Wednesday, April 24, 2013

Listen up: Let's Talk Audio Books

On the Road by Jack Kerouac (narrated by Will Patton)
The classic road trip novel. Except it’s not just one road trip but many, spanning years and coasts and even countries. Previous attempts to read this book on my own had led to general frustration with the rhythm of the language and the frequent sexist comments, but Will Patton’s narration changed how I will read/hear the words of Kerouac forever. Having voices--lightning quick in their beat-era patter--to associate with Dean Moriarty, Sal Paradise, and Carlo Marx breathes new life into this mid-century classic. On the Road is a celebration of life, language, music, friendship, America, and the road, even if there isn’t a single interesting/likeable/realistic female to be found. After a while, lost in Patton’s narration and Kerouac’s language and Moriarty’s enthusiasm for everything, you find yourself almost forgiving that notable flaw and simply enjoying the trip.

The Raven Boys by Maggie Stiefvater (narrated by Will Patton)
Yes, I know you’ve read this one already (and if you haven’t, really, what are you waiting for?), but have you listened to it? It’s another Will Patton, narrator extraordinaire, masterpiece. His rich Southern drawl is perfectly suited to the fantastical adventures of Gansey, Ronan, Adam, Noah, and Blue in the heart of old Virginia. While it’s been marketed as a story about the dangers of Blue kissing her one true love, in my opinion, it’s less a romance and more a grown up, modern version of Susan Cooper’s classic fantasy adventure The Dark Is Rising series. Read it, listen to it, do both (I did), but definitely check it out.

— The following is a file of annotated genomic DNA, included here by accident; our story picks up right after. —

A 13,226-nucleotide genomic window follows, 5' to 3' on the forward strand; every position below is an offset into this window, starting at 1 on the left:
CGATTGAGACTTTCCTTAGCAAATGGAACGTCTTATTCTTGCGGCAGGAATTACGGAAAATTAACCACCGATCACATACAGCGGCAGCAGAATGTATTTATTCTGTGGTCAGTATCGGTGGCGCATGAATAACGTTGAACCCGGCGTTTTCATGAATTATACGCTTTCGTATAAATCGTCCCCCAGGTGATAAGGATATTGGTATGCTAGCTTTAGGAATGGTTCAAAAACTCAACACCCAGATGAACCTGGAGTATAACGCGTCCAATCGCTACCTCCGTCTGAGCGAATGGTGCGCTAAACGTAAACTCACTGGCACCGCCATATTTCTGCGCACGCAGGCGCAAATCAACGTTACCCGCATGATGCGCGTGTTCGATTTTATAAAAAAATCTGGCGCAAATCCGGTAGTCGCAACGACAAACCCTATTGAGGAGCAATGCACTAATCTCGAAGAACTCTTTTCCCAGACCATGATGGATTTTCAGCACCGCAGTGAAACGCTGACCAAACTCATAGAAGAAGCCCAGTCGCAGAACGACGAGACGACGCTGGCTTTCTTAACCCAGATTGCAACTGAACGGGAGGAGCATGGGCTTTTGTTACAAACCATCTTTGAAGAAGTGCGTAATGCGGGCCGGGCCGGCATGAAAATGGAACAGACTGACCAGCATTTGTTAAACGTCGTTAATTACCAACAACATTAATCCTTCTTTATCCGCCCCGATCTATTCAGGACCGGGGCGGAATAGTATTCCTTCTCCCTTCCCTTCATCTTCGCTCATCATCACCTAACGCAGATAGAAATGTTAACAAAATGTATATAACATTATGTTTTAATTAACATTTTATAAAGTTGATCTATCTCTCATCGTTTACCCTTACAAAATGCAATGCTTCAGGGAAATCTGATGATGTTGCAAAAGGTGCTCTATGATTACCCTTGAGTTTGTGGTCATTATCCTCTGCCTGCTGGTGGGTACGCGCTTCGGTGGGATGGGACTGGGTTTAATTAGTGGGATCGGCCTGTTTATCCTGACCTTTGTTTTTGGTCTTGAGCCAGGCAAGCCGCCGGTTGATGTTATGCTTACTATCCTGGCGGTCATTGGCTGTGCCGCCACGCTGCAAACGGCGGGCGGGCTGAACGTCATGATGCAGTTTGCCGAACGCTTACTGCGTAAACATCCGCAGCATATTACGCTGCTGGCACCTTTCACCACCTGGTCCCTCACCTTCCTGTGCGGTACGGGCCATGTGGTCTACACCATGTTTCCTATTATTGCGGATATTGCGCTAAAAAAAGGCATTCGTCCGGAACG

The False Prince by Jennifer Nielsen (narrated by Charlie McWade) (see our full review here)
Perhaps you remember me mentioning in my year-end-best-of-2012 post that I was anxious to read this book again. But I kept finding new books to read and well, you know how it goes... Enter the audiobook. Why did I not think of this solution ages ago? Sage is just as complex a character, the plot is just as twisty, and the suspense is just as palpable in this format. And let’s face it, it’s hard to beat having a good ole adventure story of orphans and princes and mystery read to you. It will remind you of how we all first heard and fell in love with stories--having them read to us, giving voice to the characters and images in our heads. So let Charlie McWade tell you the story of the orphan Sage and how he just might become the False Prince. Note: The audiobook is also the perfect way to refresh your memory on what happened before picking up the sequel The Runaway King--TATAL review still to come).

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